Today: Most Aboriginal people who chew tobacco use either native tobacco (also called 'bush tobacco') or loose smoking tobacco. People mix the dry, crushed material with ash and form it into 'quids' using saliva. They place the quids between the teeth and cheek. Nicotine is absorbed through the lining of the mouth (mucous membrane). The drug effect is similar to smoking tobacco. Chewing is restricted to around Central Australia and is practised mostly by women.
There is currently no evidence that chewing tobacco in the way it is done in Central Australia has any long-term, harmful effects on people's health’.

Source: Entheogens & Salvia Teaching Plant Forum: ‘Duboisia Hopwoodii’ and Katie Littlejohn, 1998.


amphibious said...

The role of tobacco as a 'gateway' drug has never been broached as far as I can ascertain.
Prior to its arrival in Europe, and thereafter spreading eastwards, neither cannabis nor opium were smoked. Cannabis was eaten in the ME as 'majoum', a sweet concoction of honey & spices similar to a sloppy fudge and in India it was drunk as 'bhang', a mix of milk, pepper & spices. The muslim influence on the later moghuls led to eating but bahng was/is the preference of the hindu devotees.
Opium, further east until the middle of the Common Era, was usually swallowed as a pellet washed down by sweet tea, ie China & India, until the arrival of the dreaded tobacco.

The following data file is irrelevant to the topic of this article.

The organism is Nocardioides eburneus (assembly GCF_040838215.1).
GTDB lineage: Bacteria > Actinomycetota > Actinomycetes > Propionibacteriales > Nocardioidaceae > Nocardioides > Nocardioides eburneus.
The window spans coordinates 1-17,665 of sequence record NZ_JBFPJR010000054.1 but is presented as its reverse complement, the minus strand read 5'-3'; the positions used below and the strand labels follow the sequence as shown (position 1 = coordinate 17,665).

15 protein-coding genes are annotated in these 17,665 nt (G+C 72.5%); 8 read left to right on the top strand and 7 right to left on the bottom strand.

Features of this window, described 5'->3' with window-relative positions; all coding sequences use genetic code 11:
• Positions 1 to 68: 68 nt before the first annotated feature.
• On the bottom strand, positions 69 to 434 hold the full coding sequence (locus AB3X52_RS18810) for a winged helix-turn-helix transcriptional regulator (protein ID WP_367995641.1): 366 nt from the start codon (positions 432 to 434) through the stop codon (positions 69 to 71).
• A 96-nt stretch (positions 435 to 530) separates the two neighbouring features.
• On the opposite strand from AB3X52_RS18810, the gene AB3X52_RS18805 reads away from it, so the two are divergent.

hc said...

That's an interesting observation. So it was apparently a gateway drug in Europe but not Asia. And you are suggesting opium was only smoked in China after tobacco got there.

One of the things about smoking is that it suggests that your lungs can be used for things other than breathing. Maybe that's part of the gateway idea.

Anonymous said...

I wonder what the world would be like if Sir Walter Raleigh had returned smoking marijuana instead of tobacco?

ononotagain said...

Bugger the patches! I want the Govt to subsidise my BEER! It worked for xiku...

amphibious said...

Sorry if I was unclear earlier - YES, tobacco was the 'gateway' drug to smoking cannabis & opium in Asia as well as Europe.
It reached the ME via the Venetian/Turkish trade routes and most of the muslim lands smoked using some form of nagileh or waterpipe, for complex haram/halal reasons. In India, for similar ritual cleanliness reasons, the preferred implement was the chillum for hindus while the local muslims developed the nagileh into the huge hookahs so beloved of the Raj collectors when returning Home.
The bong originated in bamboo rich Malaya & Indoenesia once the tobacco arrived via their colonial rulers (British & Dutch respectively.
In China opium was a predilection of those who could afford it, swallowed as pellets washed down by sweet tea. It only became the scourge of China once industrial quantities were introduced by the British (from their huge Indian plantations)and smoked along with the tobacco by the coolies. It was forced onto China because of the drain on the British balance of payments of their addiction to tea. The heavenly Kingdom didn't want any of the trade goods proffered by the industrialised barbarians and ended with the Opium Wars, whence originated that glorious Imperial phrase "send a gunboat" when the authorities tried to stop the landing of a fleet of opium laden british ships.

Francis Xavier Holden said...

Perhaps the biggest health threat of the occassional joint these days is that it might be a gateway to smoking tobacco.